Consider the selfie. Is it art? Is it a harmless act of narcissism? Is it both?
Those who visit the National Selfie Gallery in London will have the opportunity to decide for themselves.
As curated by Kyle Chayka and Marina Galperina, the gallery, opening this week at London's Moving Image Contemporary Art Fair, will feature short self-shot short-form videos from 19 artists from Europe and the U.S.
Lest you think the selfie is a relatively new (and, perhaps, annoying) phenomenon, the Moving Image site points out that "self-portraiture has a long artistic heritage." Think Rembrandt van Rijn, Vincent van Gogh, Stanley Kubrick, Chuck Close.
Now, though, with the tremendous popularity of camera phones, anyone can take a selfie and post it to the Web. Whether that's good or bad depends on whom you ask.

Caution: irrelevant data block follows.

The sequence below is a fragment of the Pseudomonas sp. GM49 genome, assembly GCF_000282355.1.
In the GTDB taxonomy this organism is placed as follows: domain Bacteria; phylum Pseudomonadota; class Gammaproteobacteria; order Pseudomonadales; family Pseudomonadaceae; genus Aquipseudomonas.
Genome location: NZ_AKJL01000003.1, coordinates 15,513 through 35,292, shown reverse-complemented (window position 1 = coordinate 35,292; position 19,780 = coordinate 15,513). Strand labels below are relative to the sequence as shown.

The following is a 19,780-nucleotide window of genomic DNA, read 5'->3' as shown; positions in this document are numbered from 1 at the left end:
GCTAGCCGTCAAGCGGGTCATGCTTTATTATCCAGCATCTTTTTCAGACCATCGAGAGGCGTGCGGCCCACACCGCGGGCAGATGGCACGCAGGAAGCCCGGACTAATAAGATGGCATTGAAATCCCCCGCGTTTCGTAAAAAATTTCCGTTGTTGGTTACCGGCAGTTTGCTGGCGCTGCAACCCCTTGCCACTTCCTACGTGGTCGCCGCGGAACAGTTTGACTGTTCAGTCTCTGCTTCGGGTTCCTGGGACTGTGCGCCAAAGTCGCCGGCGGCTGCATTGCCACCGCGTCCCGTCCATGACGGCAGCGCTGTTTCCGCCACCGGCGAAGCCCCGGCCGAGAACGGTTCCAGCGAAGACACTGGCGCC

Time magazine spoke with Chayka and Galperina about their installation. When asked to compare the selfie to the self-portrait, Chayka explained both the similarities and differences.
"The selfie departs from self-portraiture in that the format is improvised and fast, where most self-portraiture of the past takes the form of laborious paintings. I think smartphone selfies come out of the same impulse as Rembrandt’s though — to make yourself look awesome."